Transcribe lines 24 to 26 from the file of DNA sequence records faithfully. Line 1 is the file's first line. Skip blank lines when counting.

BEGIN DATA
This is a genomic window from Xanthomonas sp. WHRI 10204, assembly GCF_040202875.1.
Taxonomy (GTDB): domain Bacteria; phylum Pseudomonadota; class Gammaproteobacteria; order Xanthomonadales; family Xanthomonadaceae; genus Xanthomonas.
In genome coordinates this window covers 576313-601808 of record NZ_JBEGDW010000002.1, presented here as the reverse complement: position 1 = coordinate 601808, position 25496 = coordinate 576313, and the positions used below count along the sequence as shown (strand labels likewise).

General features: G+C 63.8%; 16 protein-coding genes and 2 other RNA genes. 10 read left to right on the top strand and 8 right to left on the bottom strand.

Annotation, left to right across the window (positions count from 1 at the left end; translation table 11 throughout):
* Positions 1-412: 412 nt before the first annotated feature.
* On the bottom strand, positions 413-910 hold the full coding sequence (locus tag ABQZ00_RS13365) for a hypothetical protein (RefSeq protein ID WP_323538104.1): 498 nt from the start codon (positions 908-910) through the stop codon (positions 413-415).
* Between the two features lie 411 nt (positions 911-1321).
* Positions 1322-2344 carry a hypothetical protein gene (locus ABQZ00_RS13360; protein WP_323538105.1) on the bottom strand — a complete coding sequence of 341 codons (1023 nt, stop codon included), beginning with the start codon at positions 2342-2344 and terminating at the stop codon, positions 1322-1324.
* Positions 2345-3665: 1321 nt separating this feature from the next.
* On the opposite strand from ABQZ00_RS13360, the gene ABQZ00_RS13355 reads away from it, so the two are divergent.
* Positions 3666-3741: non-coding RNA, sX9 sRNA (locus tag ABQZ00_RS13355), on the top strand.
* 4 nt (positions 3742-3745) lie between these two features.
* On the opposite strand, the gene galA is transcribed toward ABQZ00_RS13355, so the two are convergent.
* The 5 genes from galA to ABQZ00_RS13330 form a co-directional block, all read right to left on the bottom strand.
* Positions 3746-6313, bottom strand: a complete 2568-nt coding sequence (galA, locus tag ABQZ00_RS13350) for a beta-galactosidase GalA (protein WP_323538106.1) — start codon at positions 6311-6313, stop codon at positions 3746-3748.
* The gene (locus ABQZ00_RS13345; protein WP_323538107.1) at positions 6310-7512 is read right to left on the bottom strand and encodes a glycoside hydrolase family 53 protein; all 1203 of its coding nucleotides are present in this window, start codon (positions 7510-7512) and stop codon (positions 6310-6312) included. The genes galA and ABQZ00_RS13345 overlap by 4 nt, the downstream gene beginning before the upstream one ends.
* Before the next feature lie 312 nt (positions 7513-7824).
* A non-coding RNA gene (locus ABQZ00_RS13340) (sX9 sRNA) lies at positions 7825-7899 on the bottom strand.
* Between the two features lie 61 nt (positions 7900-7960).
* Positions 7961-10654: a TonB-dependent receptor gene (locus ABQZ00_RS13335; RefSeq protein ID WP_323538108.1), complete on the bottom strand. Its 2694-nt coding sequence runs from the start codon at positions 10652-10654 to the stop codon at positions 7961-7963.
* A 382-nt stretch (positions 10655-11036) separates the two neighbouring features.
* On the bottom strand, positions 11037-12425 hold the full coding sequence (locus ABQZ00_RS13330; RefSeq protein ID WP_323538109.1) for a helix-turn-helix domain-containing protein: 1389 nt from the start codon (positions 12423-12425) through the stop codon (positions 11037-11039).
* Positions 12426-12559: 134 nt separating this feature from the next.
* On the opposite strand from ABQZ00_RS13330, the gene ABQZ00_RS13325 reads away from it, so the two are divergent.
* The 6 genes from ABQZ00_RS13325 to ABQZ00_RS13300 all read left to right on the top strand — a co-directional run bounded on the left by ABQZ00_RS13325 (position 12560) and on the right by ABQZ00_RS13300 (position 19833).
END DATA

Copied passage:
* Positions 12426-12559: 134 nt separating this feature from the next.
* On the opposite strand from ABQZ00_RS13330, the gene ABQZ00_RS13325 reads away from it, so the two are divergent.
* The 6 genes from ABQZ00_RS13325 to ABQZ00_RS13300 all read left to right on the top strand — a co-directional run bounded on the left by ABQZ00_RS13325 (position 12560) and on the right by ABQZ00_RS13300 (position 19833).